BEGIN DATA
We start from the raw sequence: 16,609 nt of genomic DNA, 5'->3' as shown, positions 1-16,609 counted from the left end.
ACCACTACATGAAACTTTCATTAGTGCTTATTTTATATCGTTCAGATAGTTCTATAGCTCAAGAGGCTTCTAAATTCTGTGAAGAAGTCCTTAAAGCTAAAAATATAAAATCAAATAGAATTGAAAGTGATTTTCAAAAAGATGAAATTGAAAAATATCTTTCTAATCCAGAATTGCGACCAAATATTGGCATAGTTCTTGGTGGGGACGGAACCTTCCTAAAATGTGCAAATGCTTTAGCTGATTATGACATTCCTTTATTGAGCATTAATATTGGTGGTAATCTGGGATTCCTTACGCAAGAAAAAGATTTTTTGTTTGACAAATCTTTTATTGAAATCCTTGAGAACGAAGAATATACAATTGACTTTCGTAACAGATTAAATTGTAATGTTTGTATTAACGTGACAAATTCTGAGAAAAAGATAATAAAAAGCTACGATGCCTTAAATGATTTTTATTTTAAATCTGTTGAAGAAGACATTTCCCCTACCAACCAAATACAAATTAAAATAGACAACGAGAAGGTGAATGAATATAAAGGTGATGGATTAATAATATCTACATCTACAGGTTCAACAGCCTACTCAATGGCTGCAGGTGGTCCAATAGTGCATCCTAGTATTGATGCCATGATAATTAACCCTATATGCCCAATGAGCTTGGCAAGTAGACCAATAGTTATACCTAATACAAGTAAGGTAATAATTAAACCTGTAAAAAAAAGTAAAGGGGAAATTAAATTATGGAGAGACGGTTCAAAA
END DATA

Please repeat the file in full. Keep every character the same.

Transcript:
We start from the raw sequence: 16,609 nt of genomic DNA, 5'->3' as shown, positions 1-16,609 counted from the left end.
ACCACTACATGAAACTTTCATTAGTGCTTATTTTATATCGTTCAGATAGTTCTATAGCTCAAGAGGCTTCTAAATTCTGTGAAGAAGTCCTTAAAGCTAAAAATATAAAATCAAATAGAATTGAAAGTGATTTTCAAAAAGATGAAATTGAAAAATATCTTTCTAATCCAGAATTGCGACCAAATATTGGCATAGTTCTTGGTGGGGACGGAACCTTCCTAAAATGTGCAAATGCTTTAGCTGATTATGACATTCCTTTATTGAGCATTAATATTGGTGGTAATCTGGGATTCCTTACGCAAGAAAAAGATTTTTTGTTTGACAAATCTTTTATTGAAATCCTTGAGAACGAAGAATATACAATTGACTTTCGTAACAGATTAAATTGTAATGTTTGTATTAACGTGACAAATTCTGAGAAAAAGATAATAAAAAGCTACGATGCCTTAAATGATTTTTATTTTAAATCTGTTGAAGAAGACATTTCCCCTACCAACCAAATACAAATTAAAATAGACAACGAGAAGGTGAATGAATATAAAGGTGATGGATTAATAATATCTACATCTACAGGTTCAACAGCCTACTCAATGGCTGCAGGTGGTCCAATAGTGCATCCTAGTATTGATGCCATGATAATTAACCCTATATGCCCAATGAGCTTGGCAAGTAGACCAATAGTTATACCTAATACAAGTAAGGTAATAATTAAACCTGTAAAAAAAAGTAAAGGGGAAATTAAATTATGGAGAGACGGTTCAAAA